Connecticut Garden Journal: Rescue Your Tomato Plants!

Jul 20, 2017

Ahh, the dog days of summer. This time of year you can almost see the corn, melons, and tomato plants growing. But along with all this lush growth comes problems, especially with tomatoes.

There are a number of leaf diseases that effect tomato plants. Early blight, late blight, septoria leaf spot, and bacterial speck are just some of the problems that plague tomatoes.

Some of these start innocuously as small yellow spots on the bottom leaves. With time, humidity, and heat those small spots expand into blotches and eventually the leaves and sometimes fruits get infected. Not only does this make the plant look ugly, it reduces yields.

Of these diseases, late blight is the most worrisome. It starts as water-soaked brown lesions on leaves and stems and quickly spreads throughout the plant. It's highly contagious to other tomatoes and potatoes so the entire plant has to be removed and destroyed.

Also, remove any volunteer tomatoes and potatoes each spring. Check with Connecticut Master Gardeners if you think you have late blight. For the other diseases, sanitation, resistant varieties, and sprays are the best options to preserve your tomato crop.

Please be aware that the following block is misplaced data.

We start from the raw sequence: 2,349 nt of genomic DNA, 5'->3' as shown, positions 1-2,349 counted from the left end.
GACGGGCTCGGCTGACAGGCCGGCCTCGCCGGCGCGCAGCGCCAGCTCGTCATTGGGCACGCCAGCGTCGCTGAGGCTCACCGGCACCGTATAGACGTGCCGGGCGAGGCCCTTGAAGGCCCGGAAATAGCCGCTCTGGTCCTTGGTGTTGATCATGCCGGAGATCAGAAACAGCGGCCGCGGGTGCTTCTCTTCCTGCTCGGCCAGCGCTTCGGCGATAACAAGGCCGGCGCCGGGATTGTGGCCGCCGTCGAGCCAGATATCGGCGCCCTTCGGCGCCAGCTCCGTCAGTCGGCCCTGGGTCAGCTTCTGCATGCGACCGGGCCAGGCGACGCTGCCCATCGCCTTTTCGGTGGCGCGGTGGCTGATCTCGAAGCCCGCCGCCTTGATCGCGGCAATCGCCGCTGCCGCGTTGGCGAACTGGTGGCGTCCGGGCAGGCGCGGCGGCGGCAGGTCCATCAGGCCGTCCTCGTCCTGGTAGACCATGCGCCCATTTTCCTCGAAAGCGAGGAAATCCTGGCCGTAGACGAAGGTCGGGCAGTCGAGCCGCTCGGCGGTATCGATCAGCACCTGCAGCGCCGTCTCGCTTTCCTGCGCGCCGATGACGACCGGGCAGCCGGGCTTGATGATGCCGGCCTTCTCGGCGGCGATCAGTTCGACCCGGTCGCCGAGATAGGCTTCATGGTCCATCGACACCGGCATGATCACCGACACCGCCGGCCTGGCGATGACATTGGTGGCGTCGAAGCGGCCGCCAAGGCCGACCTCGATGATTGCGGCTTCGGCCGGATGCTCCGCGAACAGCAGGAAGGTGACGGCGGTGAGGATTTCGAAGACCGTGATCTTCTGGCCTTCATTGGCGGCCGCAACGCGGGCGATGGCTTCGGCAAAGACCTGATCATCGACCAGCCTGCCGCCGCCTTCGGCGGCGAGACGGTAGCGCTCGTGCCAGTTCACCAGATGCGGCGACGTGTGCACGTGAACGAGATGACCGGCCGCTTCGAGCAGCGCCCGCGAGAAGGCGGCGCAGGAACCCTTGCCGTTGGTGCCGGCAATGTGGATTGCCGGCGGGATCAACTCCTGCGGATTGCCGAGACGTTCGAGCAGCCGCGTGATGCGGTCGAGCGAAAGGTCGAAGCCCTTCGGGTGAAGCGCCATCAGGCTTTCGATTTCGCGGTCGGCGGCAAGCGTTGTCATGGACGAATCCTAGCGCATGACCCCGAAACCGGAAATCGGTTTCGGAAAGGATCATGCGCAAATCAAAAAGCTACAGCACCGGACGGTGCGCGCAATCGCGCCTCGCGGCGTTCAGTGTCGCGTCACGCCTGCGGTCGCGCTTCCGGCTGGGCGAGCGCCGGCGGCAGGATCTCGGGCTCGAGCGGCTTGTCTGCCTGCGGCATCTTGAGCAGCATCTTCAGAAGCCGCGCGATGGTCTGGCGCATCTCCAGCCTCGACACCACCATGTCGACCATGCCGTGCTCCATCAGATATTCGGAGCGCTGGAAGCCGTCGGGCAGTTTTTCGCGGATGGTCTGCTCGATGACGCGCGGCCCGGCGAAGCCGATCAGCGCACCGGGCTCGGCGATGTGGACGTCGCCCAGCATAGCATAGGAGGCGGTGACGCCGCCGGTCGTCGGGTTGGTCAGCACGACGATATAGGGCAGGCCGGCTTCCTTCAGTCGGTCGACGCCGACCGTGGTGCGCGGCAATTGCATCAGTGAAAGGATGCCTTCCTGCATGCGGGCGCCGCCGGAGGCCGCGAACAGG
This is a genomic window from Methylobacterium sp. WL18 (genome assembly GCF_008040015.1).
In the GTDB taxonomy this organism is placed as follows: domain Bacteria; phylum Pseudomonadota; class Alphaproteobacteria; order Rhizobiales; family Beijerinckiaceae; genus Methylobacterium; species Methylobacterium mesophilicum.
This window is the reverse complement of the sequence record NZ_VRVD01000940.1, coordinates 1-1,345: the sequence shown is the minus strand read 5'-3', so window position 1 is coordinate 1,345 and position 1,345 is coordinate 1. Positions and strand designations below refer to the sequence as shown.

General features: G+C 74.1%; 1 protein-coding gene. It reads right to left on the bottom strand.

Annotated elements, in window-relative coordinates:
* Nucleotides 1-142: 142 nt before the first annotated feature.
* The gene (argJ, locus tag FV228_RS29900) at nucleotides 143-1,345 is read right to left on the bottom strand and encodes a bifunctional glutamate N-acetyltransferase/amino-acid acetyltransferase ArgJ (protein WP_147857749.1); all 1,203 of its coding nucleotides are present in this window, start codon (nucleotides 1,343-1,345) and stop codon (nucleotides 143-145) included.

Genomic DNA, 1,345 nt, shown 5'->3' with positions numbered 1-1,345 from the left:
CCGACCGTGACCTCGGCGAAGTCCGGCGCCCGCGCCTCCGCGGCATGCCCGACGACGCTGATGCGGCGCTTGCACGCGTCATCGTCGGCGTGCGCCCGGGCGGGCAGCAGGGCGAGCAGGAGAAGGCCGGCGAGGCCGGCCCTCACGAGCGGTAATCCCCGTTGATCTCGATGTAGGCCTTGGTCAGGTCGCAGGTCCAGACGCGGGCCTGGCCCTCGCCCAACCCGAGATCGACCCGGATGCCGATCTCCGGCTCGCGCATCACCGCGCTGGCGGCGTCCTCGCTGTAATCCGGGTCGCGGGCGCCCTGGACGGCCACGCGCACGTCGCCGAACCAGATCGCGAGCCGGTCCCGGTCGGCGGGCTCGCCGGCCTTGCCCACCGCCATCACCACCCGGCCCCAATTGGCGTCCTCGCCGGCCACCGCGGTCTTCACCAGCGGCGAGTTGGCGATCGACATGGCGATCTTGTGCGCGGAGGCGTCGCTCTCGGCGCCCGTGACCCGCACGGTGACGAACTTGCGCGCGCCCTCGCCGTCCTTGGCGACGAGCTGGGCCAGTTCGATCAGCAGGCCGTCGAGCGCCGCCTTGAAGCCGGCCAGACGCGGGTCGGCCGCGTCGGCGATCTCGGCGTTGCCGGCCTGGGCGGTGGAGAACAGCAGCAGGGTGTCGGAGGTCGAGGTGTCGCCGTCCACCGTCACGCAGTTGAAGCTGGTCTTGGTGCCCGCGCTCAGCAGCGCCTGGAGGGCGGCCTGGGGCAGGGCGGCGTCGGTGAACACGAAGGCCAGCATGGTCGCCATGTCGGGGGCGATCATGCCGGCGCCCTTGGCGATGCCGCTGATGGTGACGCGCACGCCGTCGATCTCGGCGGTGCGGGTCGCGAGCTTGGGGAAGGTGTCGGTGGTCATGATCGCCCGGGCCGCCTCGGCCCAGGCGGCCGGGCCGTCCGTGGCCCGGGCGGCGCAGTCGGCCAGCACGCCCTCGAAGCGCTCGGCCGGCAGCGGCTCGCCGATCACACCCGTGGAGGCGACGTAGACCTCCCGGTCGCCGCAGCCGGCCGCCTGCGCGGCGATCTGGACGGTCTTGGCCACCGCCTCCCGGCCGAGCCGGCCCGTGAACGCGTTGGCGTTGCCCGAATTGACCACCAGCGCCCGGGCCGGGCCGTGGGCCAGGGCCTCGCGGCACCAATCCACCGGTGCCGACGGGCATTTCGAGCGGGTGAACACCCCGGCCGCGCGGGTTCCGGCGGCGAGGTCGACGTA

Mulch under tomato plants, remove the bottoms leaves, even if they look healthy, space plants further apart and keep plants well watered trying not to wet the leaves. Spray Actinovate, Streptomyces lydicus, or a copper spray to prevent the disease from spreading.

Next year look for resistant varieties such as Iron Lady, Mountain Magic, and Defiant. If you get on top of these diseases now before they spread, you can keep your tomato plants producing luscious fruits until fall.

Next week on the Connecticut Garden Journal, I'll be talking about hardy hibiscus. Until then, I'll be seeing you in the garden.